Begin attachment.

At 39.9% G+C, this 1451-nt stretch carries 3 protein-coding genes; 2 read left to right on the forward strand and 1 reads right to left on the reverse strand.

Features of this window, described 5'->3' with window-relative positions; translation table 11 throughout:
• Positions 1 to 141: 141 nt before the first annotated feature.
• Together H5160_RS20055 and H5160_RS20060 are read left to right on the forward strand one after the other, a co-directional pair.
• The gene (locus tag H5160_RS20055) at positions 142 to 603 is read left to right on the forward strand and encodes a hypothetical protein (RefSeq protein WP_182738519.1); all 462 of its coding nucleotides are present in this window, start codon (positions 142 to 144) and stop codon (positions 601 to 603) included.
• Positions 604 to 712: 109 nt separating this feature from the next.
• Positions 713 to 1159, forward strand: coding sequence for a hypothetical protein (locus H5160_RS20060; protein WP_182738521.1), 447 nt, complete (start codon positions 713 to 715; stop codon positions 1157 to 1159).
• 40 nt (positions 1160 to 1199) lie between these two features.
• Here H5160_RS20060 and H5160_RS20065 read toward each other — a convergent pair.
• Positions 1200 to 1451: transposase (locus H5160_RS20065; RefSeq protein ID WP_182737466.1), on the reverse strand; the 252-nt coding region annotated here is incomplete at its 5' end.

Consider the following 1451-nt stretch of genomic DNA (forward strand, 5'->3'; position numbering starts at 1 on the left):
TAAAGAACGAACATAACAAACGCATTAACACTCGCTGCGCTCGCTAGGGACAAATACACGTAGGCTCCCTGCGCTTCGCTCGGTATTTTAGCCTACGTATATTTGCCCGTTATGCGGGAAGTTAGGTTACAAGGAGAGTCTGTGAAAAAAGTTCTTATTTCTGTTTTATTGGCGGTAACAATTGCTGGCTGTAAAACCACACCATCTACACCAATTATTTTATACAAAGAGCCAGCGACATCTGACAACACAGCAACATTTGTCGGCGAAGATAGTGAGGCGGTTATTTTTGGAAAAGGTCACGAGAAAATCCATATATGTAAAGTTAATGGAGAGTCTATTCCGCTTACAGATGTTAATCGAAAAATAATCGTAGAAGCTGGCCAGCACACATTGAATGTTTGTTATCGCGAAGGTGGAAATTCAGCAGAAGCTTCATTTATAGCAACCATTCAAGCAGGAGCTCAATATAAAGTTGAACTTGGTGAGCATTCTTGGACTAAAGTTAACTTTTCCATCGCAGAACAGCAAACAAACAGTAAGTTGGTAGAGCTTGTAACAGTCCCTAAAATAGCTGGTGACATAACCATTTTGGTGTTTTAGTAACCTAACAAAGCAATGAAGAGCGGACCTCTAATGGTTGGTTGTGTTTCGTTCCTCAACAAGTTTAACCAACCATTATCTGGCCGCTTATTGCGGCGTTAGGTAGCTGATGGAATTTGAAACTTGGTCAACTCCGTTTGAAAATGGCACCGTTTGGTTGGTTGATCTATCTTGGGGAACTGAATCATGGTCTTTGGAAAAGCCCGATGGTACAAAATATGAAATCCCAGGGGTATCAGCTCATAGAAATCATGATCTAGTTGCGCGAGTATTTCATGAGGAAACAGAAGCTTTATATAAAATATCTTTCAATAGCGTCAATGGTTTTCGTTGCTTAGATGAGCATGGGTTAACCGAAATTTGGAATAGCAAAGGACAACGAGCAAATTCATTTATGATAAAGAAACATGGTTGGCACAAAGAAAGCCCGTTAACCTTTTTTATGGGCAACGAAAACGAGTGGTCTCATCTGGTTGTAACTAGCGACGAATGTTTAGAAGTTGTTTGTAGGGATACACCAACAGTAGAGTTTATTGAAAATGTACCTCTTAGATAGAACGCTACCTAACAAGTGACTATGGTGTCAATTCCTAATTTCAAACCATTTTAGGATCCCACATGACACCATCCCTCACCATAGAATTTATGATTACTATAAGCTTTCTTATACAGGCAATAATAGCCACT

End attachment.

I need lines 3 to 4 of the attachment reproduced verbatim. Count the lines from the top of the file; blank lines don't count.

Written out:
• Positions 1 to 141: 141 nt before the first annotated feature.
• Together H5160_RS20055 and H5160_RS20060 are read left to right on the forward strand one after the other, a co-directional pair.